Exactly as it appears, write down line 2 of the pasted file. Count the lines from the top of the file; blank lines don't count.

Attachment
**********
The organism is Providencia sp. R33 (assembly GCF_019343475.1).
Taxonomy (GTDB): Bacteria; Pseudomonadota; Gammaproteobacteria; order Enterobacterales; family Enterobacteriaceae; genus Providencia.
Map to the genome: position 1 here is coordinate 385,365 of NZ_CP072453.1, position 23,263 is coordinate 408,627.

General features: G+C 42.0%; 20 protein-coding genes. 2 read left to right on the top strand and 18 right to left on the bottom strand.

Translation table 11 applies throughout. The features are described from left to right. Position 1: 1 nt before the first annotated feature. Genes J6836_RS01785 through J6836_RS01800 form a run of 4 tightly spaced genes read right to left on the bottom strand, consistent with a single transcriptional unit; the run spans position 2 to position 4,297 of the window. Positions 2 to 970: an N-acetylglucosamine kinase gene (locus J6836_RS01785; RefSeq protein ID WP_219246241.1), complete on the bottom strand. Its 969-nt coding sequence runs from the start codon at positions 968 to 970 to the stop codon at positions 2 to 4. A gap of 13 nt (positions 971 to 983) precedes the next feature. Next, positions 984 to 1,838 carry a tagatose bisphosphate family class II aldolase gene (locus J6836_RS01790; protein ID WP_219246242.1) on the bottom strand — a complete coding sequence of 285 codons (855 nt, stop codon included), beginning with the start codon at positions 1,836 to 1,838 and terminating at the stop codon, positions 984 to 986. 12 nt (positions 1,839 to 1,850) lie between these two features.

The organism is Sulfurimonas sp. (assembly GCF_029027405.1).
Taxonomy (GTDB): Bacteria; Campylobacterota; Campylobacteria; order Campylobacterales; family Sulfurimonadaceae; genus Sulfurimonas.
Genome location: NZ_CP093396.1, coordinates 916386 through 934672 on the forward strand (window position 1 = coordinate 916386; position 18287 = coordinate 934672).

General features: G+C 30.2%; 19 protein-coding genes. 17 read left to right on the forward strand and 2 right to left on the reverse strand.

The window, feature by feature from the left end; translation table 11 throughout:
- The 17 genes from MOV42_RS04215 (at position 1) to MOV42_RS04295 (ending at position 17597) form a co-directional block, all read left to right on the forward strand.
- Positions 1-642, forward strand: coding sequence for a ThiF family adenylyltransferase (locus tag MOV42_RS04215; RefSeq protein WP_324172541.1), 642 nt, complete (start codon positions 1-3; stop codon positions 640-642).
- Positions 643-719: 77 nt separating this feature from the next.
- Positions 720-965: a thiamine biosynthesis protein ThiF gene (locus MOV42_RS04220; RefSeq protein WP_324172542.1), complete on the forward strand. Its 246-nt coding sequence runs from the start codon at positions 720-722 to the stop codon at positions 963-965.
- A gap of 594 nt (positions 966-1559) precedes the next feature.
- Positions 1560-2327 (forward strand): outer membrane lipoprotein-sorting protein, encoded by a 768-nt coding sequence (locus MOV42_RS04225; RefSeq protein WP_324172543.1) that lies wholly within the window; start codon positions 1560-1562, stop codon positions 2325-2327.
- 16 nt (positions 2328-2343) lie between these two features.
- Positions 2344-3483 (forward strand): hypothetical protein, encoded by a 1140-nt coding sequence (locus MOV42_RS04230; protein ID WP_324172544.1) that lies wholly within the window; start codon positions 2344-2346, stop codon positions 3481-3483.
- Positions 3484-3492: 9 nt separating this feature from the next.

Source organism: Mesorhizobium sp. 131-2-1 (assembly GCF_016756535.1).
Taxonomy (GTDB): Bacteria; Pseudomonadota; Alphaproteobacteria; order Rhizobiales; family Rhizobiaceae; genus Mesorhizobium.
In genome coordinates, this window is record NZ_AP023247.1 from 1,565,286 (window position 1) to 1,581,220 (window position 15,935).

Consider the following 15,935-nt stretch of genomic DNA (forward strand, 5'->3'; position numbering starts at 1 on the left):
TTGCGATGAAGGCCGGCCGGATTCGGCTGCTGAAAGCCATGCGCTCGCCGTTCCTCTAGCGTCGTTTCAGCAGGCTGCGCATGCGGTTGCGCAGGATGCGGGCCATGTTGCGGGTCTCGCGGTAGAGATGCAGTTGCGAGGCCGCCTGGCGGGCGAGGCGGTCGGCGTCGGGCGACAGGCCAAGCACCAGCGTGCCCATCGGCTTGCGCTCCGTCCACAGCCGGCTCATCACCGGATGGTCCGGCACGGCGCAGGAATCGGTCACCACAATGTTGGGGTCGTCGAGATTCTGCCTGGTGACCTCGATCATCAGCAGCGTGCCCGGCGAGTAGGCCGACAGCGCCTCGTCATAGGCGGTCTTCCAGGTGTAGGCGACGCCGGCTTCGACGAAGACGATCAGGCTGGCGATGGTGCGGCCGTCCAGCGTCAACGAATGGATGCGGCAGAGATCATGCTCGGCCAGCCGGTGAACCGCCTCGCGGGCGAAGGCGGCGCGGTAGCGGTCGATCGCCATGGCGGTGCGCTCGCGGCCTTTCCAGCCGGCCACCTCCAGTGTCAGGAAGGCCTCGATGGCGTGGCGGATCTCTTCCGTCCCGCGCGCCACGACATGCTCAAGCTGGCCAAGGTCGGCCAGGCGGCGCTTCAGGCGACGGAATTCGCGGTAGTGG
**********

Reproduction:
Taxonomy (GTDB): Bacteria; Pseudomonadota; Gammaproteobacteria; order Enterobacterales; family Enterobacteriaceae; genus Providencia.